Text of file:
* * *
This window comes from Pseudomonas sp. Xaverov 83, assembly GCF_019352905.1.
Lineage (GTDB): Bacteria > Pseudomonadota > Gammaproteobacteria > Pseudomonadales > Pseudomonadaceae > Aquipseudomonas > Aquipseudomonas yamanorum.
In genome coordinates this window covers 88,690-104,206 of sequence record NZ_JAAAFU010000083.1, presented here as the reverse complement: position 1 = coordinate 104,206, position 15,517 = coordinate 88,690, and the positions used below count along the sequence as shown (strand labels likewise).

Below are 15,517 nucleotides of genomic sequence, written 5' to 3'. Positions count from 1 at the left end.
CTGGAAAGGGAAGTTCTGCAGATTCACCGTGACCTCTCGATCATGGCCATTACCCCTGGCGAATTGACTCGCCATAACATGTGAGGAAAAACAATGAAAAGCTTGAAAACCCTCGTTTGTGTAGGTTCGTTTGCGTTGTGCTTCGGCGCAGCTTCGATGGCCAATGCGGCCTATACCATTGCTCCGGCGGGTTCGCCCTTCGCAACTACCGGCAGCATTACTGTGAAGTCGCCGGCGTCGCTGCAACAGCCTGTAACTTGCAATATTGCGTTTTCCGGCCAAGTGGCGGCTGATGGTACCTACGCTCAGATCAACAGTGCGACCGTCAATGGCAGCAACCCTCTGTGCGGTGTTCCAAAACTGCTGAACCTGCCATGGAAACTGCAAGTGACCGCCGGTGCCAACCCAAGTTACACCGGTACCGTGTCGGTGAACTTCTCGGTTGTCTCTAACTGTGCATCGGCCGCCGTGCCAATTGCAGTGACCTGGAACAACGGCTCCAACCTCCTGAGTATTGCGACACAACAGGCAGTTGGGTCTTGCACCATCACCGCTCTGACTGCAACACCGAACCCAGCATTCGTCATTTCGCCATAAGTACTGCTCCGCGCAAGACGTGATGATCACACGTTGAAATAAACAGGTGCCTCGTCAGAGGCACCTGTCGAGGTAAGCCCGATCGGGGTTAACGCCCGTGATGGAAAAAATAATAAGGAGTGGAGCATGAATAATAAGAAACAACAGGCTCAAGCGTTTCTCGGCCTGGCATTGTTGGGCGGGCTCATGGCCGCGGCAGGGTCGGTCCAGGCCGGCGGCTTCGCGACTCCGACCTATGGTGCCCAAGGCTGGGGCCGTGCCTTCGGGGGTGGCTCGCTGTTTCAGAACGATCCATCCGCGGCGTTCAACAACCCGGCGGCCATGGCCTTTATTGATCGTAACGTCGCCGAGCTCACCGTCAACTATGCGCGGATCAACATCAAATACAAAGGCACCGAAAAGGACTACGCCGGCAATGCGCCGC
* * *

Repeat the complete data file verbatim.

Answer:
This window comes from Pseudomonas sp. Xaverov 83, assembly GCF_019352905.1.
Lineage (GTDB): Bacteria > Pseudomonadota > Gammaproteobacteria > Pseudomonadales > Pseudomonadaceae > Aquipseudomonas > Aquipseudomonas yamanorum.
In genome coordinates this window covers 88,690-104,206 of sequence record NZ_JAAAFU010000083.1, presented here as the reverse complement: position 1 = coordinate 104,206, position 15,517 = coordinate 88,690, and the positions used below count along the sequence as shown (strand labels likewise).

Below are 15,517 nucleotides of genomic sequence, written 5' to 3'. Positions count from 1 at the left end.
CTGGAAAGGGAAGTTCTGCAGATTCACCGTGACCTCTCGATCATGGCCATTACCCCTGGCGAATTGACTCGCCATAACATGTGAGGAAAAACAATGAAAAGCTTGAAAACCCTCGTTTGTGTAGGTTCGTTTGCGTTGTGCTTCGGCGCAGCTTCGATGGCCAATGCGGCCTATACCATTGCTCCGGCGGGTTCGCCCTTCGCAACTACCGGCAGCATTACTGTGAAGTCGCCGGCGTCGCTGCAACAGCCTGTAACTTGCAATATTGCGTTTTCCGGCCAAGTGGCGGCTGATGGTACCTACGCTCAGATCAACAGTGCGACCGTCAATGGCAGCAACCCTCTGTGCGGTGTTCCAAAACTGCTGAACCTGCCATGGAAACTGCAAGTGACCGCCGGTGCCAACCCAAGTTACACCGGTACCGTGTCGGTGAACTTCTCGGTTGTCTCTAACTGTGCATCGGCCGCCGTGCCAATTGCAGTGACCTGGAACAACGGCTCCAACCTCCTGAGTATTGCGACACAACAGGCAGTTGGGTCTTGCACCATCACCGCTCTGACTGCAACACCGAACCCAGCATTCGTCATTTCGCCATAAGTACTGCTCCGCGCAAGACGTGATGATCACACGTTGAAATAAACAGGTGCCTCGTCAGAGGCACCTGTCGAGGTAAGCCCGATCGGGGTTAACGCCCGTGATGGAAAAAATAATAAGGAGTGGAGCATGAATAATAAGAAACAACAGGCTCAAGCGTTTCTCGGCCTGGCATTGTTGGGCGGGCTCATGGCCGCGGCAGGGTCGGTCCAGGCCGGCGGCTTCGCGACTCCGACCTATGGTGCCCAAGGCTGGGGCCGTGCCTTCGGGGGTGGCTCGCTGTTTCAGAACGATCCATCCGCGGCGTTCAACAACCCGGCGGCCATGGCCTTTATTGATCGTAACGTCGCCGAGCTCACCGTCAACTATGCGCGGATCAACATCAAATACAAAGGCACCGAAAAGGACTACGCCGGCAATGCGCCGC